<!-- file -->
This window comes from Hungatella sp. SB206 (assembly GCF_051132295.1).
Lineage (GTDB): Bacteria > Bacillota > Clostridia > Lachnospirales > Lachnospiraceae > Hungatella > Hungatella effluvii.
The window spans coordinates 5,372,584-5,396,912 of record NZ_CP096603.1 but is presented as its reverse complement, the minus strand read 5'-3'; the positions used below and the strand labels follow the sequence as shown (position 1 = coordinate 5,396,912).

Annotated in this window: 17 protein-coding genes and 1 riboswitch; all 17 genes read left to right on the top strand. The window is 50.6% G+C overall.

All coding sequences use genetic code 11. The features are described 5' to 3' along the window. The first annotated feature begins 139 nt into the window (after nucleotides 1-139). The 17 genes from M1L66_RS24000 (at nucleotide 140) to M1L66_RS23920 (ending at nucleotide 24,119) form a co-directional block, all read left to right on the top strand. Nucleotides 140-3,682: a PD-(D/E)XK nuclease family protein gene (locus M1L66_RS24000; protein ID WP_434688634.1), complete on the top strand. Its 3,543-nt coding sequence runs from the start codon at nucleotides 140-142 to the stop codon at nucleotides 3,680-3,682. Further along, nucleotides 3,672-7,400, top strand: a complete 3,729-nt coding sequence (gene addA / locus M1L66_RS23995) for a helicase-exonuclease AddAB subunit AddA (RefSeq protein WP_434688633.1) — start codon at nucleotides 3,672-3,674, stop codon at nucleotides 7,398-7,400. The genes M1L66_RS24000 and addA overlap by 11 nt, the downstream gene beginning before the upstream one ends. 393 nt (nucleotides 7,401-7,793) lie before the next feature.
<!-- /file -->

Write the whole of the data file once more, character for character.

This window comes from Hungatella sp. SB206 (assembly GCF_051132295.1).
Lineage (GTDB): Bacteria > Bacillota > Clostridia > Lachnospirales > Lachnospiraceae > Hungatella > Hungatella effluvii.
The window spans coordinates 5,372,584-5,396,912 of record NZ_CP096603.1 but is presented as its reverse complement, the minus strand read 5'-3'; the positions used below and the strand labels follow the sequence as shown (position 1 = coordinate 5,396,912).

Annotated in this window: 17 protein-coding genes and 1 riboswitch; all 17 genes read left to right on the top strand. The window is 50.6% G+C overall.

All coding sequences use genetic code 11. The features are described 5' to 3' along the window. The first annotated feature begins 139 nt into the window (after nucleotides 1-139). The 17 genes from M1L66_RS24000 (at nucleotide 140) to M1L66_RS23920 (ending at nucleotide 24,119) form a co-directional block, all read left to right on the top strand. Nucleotides 140-3,682: a PD-(D/E)XK nuclease family protein gene (locus M1L66_RS24000; protein ID WP_434688634.1), complete on the top strand. Its 3,543-nt coding sequence runs from the start codon at nucleotides 140-142 to the stop codon at nucleotides 3,680-3,682. Further along, nucleotides 3,672-7,400, top strand: a complete 3,729-nt coding sequence (gene addA / locus M1L66_RS23995) for a helicase-exonuclease AddAB subunit AddA (RefSeq protein WP_434688633.1) — start codon at nucleotides 3,672-3,674, stop codon at nucleotides 7,398-7,400. The genes M1L66_RS24000 and addA overlap by 11 nt, the downstream gene beginning before the upstream one ends. 393 nt (nucleotides 7,401-7,793) lie before the next feature.